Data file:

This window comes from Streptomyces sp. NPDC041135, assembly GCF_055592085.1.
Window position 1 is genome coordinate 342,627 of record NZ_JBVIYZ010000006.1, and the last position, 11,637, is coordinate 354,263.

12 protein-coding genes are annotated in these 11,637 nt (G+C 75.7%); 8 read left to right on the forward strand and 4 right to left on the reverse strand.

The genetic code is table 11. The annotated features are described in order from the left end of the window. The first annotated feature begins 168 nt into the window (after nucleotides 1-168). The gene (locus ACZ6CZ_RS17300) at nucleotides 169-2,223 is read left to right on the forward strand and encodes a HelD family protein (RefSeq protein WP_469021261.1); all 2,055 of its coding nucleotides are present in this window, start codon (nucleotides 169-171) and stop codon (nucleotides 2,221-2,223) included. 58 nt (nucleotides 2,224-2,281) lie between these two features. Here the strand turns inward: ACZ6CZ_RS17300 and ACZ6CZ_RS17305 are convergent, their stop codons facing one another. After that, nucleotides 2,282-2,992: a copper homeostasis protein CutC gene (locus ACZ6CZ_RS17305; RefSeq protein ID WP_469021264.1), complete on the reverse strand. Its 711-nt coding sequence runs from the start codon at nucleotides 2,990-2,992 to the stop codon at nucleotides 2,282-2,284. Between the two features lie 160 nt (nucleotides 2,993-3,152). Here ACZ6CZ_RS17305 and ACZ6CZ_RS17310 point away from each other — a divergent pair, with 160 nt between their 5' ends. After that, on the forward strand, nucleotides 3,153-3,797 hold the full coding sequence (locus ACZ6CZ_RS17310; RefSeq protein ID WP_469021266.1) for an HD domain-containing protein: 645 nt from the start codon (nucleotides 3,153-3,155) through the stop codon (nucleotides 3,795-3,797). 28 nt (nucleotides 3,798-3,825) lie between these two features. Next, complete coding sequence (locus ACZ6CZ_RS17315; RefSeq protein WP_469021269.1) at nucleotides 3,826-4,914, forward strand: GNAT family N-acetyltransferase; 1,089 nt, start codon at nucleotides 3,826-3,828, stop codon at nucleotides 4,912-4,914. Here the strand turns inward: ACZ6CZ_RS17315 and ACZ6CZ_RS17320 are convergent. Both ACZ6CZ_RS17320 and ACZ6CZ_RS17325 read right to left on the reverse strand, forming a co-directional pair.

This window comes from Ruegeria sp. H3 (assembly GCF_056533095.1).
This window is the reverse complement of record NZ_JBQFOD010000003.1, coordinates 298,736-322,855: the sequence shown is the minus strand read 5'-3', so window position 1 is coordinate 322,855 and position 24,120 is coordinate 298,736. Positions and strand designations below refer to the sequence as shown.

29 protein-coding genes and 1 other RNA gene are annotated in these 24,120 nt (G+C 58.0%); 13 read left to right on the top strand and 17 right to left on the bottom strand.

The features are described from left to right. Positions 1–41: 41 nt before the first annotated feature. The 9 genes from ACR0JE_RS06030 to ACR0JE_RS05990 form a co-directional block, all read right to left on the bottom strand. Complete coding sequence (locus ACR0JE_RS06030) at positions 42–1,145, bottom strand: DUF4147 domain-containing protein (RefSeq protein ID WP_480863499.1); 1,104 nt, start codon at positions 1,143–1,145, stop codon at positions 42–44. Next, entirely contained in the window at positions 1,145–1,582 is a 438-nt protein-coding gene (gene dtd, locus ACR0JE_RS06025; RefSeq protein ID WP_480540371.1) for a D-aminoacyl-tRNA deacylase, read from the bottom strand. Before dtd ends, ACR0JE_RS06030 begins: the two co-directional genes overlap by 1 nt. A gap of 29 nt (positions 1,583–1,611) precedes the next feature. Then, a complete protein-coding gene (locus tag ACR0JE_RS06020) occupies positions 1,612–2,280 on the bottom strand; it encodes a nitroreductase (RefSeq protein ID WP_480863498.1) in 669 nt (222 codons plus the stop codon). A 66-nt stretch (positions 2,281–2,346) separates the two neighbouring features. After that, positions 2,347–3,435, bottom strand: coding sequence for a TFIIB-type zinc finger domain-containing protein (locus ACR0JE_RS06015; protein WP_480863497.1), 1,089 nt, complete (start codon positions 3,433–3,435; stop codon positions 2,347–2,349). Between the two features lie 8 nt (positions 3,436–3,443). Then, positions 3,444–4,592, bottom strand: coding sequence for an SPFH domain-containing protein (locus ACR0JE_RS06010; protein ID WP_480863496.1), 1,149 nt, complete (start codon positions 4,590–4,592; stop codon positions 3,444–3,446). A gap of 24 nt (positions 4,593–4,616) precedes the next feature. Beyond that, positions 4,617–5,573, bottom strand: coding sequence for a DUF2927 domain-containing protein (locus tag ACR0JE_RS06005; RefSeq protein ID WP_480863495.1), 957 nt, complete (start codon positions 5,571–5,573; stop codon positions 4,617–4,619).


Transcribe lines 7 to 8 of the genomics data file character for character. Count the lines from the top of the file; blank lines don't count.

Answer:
29 protein-coding genes and 1 other RNA gene are annotated in these 24,120 nt (G+C 58.0%); 13 read left to right on the top strand and 17 right to left on the bottom strand.

The features are described from left to right. Positions 1–41: 41 nt before the first annotated feature. The 9 genes from ACR0JE_RS06030 to ACR0JE_RS05990 form a co-directional block, all read right to left on the bottom strand. Complete coding sequence (locus ACR0JE_RS06030) at positions 42–1,145, bottom strand: DUF4147 domain-containing protein (RefSeq protein ID WP_480863499.1); 1,104 nt, start codon at positions 1,143–1,145, stop codon at positions 42–44. Next, entirely contained in the window at positions 1,145–1,582 is a 438-nt protein-coding gene (gene dtd, locus ACR0JE_RS06025; RefSeq protein ID WP_480540371.1) for a D-aminoacyl-tRNA deacylase, read from the bottom strand. Before dtd ends, ACR0JE_RS06030 begins: the two co-directional genes overlap by 1 nt. A gap of 29 nt (positions 1,583–1,611) precedes the next feature. Then, a complete protein-coding gene (locus tag ACR0JE_RS06020) occupies positions 1,612–2,280 on the bottom strand; it encodes a nitroreductase (RefSeq protein ID WP_480863498.1) in 669 nt (222 codons plus the stop codon). A 66-nt stretch (positions 2,281–2,346) separates the two neighbouring features. After that, positions 2,347–3,435, bottom strand: coding sequence for a TFIIB-type zinc finger domain-containing protein (locus ACR0JE_RS06015; protein WP_480863497.1), 1,089 nt, complete (start codon positions 3,433–3,435; stop codon positions 2,347–2,349). Between the two features lie 8 nt (positions 3,436–3,443). Then, positions 3,444–4,592, bottom strand: coding sequence for an SPFH domain-containing protein (locus ACR0JE_RS06010; protein ID WP_480863496.1), 1,149 nt, complete (start codon positions 4,590–4,592; stop codon positions 3,444–3,446). A gap of 24 nt (positions 4,593–4,616) precedes the next feature. Beyond that, positions 4,617–5,573, bottom strand: coding sequence for a DUF2927 domain-containing protein (locus tag ACR0JE_RS06005; RefSeq protein ID WP_480863495.1), 957 nt, complete (start codon positions 5,571–5,573; stop codon positions 4,617–4,619).